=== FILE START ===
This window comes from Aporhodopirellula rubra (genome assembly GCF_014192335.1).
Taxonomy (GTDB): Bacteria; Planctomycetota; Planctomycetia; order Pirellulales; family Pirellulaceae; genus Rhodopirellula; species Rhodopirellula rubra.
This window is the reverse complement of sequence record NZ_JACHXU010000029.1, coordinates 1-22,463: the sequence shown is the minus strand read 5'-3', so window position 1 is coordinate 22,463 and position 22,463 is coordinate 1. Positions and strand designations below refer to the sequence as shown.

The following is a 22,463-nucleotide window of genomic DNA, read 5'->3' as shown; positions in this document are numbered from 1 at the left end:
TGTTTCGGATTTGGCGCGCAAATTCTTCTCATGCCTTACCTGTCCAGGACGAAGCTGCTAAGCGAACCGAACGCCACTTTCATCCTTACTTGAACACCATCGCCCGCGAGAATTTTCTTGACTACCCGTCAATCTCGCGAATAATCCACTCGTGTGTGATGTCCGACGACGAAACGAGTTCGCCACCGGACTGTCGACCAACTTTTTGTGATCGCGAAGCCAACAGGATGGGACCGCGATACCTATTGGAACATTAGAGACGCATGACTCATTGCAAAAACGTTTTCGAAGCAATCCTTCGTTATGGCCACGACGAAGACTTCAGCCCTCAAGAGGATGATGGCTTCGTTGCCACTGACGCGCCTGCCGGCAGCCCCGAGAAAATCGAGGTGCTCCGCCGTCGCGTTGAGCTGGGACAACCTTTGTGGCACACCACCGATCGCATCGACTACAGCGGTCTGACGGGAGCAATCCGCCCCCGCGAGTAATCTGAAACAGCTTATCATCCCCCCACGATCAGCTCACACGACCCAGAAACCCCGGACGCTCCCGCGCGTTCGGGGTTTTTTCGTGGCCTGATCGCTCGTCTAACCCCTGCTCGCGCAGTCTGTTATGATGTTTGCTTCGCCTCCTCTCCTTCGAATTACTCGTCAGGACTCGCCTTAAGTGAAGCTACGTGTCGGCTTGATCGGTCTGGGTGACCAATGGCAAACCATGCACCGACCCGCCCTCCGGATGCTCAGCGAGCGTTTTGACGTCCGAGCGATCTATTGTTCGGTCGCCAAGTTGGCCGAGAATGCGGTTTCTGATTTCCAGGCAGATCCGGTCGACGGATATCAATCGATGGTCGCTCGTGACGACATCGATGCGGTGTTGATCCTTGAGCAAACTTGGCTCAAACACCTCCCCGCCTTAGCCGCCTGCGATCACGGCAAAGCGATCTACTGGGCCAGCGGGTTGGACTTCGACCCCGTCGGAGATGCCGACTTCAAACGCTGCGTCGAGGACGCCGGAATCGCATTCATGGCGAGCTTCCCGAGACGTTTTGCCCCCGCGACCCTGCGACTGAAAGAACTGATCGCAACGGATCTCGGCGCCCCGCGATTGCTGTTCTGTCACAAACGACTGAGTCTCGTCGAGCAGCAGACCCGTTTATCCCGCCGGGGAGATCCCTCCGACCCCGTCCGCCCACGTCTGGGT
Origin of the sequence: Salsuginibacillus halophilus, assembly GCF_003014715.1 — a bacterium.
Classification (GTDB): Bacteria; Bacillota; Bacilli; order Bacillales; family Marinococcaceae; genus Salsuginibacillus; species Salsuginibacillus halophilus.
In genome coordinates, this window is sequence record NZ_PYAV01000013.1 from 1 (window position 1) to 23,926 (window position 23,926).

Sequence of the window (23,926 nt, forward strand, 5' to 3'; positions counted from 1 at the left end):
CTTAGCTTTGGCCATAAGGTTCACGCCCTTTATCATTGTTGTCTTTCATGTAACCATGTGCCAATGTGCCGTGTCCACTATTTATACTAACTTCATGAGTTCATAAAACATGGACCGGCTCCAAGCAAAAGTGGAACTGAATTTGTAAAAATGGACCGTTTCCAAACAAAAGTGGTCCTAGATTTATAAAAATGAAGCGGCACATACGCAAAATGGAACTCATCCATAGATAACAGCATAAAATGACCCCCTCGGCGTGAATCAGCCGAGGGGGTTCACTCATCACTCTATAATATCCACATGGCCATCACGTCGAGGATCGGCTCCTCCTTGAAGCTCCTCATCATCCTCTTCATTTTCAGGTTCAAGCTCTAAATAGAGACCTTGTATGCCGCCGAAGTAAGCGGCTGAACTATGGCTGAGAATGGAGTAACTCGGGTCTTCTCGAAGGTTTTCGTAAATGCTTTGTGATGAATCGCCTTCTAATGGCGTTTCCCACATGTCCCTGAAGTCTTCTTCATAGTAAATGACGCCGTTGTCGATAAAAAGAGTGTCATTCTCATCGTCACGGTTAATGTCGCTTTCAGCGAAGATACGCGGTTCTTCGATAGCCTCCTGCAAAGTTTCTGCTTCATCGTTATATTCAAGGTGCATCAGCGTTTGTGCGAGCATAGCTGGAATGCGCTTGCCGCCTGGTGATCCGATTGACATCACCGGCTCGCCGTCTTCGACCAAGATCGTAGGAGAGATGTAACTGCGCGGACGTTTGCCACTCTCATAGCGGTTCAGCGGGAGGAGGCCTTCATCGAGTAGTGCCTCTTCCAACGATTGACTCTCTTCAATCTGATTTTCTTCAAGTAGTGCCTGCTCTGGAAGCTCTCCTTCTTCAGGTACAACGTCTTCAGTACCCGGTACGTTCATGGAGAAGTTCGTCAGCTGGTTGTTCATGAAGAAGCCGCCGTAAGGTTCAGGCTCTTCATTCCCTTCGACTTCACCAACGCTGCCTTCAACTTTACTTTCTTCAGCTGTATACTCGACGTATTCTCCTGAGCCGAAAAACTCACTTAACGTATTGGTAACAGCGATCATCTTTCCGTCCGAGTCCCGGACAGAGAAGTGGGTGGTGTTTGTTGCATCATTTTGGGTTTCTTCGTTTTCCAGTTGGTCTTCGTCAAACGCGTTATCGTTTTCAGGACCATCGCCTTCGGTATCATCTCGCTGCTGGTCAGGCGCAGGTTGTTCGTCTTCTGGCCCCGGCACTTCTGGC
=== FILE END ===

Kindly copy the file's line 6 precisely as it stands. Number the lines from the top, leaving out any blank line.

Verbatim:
Origin of the sequence: Salsuginibacillus halophilus, assembly GCF_003014715.1 — a bacterium.